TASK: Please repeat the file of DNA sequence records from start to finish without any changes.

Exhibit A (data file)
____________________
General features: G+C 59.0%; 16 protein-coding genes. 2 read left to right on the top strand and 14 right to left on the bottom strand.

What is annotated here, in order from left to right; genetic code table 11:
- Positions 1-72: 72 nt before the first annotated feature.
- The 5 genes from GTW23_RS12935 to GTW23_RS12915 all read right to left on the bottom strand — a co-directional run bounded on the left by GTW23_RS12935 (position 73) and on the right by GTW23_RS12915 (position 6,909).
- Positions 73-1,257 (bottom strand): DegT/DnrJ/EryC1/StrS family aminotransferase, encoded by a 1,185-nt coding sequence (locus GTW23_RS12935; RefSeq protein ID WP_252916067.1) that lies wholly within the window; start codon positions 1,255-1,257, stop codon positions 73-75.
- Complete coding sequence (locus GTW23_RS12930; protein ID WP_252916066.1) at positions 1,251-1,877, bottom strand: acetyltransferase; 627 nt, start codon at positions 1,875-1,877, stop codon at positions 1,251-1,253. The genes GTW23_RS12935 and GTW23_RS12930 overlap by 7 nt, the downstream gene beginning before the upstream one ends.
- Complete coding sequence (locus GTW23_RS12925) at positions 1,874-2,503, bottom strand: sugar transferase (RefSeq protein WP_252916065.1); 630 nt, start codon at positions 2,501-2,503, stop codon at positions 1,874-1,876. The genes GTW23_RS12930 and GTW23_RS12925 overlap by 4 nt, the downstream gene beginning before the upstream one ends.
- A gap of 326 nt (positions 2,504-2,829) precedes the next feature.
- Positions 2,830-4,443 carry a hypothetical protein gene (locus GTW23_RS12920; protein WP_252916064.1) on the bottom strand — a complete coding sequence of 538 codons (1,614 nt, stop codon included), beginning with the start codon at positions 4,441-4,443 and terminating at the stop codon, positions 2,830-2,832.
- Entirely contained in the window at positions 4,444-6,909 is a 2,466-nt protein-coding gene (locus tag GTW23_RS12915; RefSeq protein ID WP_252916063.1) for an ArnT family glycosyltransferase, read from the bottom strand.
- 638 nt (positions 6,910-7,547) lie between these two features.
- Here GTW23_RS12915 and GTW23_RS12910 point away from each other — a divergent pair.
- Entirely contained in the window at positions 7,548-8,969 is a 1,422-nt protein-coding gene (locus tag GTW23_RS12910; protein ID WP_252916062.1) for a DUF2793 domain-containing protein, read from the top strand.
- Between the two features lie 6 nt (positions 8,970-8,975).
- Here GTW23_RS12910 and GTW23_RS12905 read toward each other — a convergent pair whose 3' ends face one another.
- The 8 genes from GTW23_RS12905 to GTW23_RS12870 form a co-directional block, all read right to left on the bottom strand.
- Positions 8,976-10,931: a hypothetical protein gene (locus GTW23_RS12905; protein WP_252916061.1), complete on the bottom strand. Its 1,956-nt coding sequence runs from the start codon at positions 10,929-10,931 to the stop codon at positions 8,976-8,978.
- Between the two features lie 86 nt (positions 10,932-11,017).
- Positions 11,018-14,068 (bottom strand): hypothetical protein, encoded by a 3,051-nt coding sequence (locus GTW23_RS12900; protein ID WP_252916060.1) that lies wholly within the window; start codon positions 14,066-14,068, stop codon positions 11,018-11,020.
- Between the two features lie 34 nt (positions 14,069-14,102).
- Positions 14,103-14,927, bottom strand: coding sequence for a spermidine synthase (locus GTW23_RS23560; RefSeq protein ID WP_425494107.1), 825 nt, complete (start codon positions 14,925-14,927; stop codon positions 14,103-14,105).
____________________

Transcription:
General features: G+C 59.0%; 16 protein-coding genes. 2 read left to right on the top strand and 14 right to left on the bottom strand.

What is annotated here, in order from left to right; genetic code table 11:
- Positions 1-72: 72 nt before the first annotated feature.
- The 5 genes from GTW23_RS12935 to GTW23_RS12915 all read right to left on the bottom strand — a co-directional run bounded on the left by GTW23_RS12935 (position 73) and on the right by GTW23_RS12915 (position 6,909).
- Positions 73-1,257 (bottom strand): DegT/DnrJ/EryC1/StrS family aminotransferase, encoded by a 1,185-nt coding sequence (locus GTW23_RS12935; RefSeq protein ID WP_252916067.1) that lies wholly within the window; start codon positions 1,255-1,257, stop codon positions 73-75.
- Complete coding sequence (locus GTW23_RS12930; protein ID WP_252916066.1) at positions 1,251-1,877, bottom strand: acetyltransferase; 627 nt, start codon at positions 1,875-1,877, stop codon at positions 1,251-1,253. The genes GTW23_RS12935 and GTW23_RS12930 overlap by 7 nt, the downstream gene beginning before the upstream one ends.
- Complete coding sequence (locus GTW23_RS12925) at positions 1,874-2,503, bottom strand: sugar transferase (RefSeq protein WP_252916065.1); 630 nt, start codon at positions 2,501-2,503, stop codon at positions 1,874-1,876. The genes GTW23_RS12930 and GTW23_RS12925 overlap by 4 nt, the downstream gene beginning before the upstream one ends.
- A gap of 326 nt (positions 2,504-2,829) precedes the next feature.
- Positions 2,830-4,443 carry a hypothetical protein gene (locus GTW23_RS12920; protein WP_252916064.1) on the bottom strand — a complete coding sequence of 538 codons (1,614 nt, stop codon included), beginning with the start codon at positions 4,441-4,443 and terminating at the stop codon, positions 2,830-2,832.
- Entirely contained in the window at positions 4,444-6,909 is a 2,466-nt protein-coding gene (locus tag GTW23_RS12915; RefSeq protein ID WP_252916063.1) for an ArnT family glycosyltransferase, read from the bottom strand.
- 638 nt (positions 6,910-7,547) lie between these two features.
- Here GTW23_RS12915 and GTW23_RS12910 point away from each other — a divergent pair.
- Entirely contained in the window at positions 7,548-8,969 is a 1,422-nt protein-coding gene (locus tag GTW23_RS12910; protein ID WP_252916062.1) for a DUF2793 domain-containing protein, read from the top strand.
- Between the two features lie 6 nt (positions 8,970-8,975).
- Here GTW23_RS12910 and GTW23_RS12905 read toward each other — a convergent pair whose 3' ends face one another.
- The 8 genes from GTW23_RS12905 to GTW23_RS12870 form a co-directional block, all read right to left on the bottom strand.
- Positions 8,976-10,931: a hypothetical protein gene (locus GTW23_RS12905; protein WP_252916061.1), complete on the bottom strand. Its 1,956-nt coding sequence runs from the start codon at positions 10,929-10,931 to the stop codon at positions 8,976-8,978.
- Between the two features lie 86 nt (positions 10,932-11,017).
- Positions 11,018-14,068 (bottom strand): hypothetical protein, encoded by a 3,051-nt coding sequence (locus GTW23_RS12900; protein ID WP_252916060.1) that lies wholly within the window; start codon positions 14,066-14,068, stop codon positions 11,018-11,020.
- Between the two features lie 34 nt (positions 14,069-14,102).
- Positions 14,103-14,927, bottom strand: coding sequence for a spermidine synthase (locus GTW23_RS23560; RefSeq protein ID WP_425494107.1), 825 nt, complete (start codon positions 14,925-14,927; stop codon positions 14,103-14,105).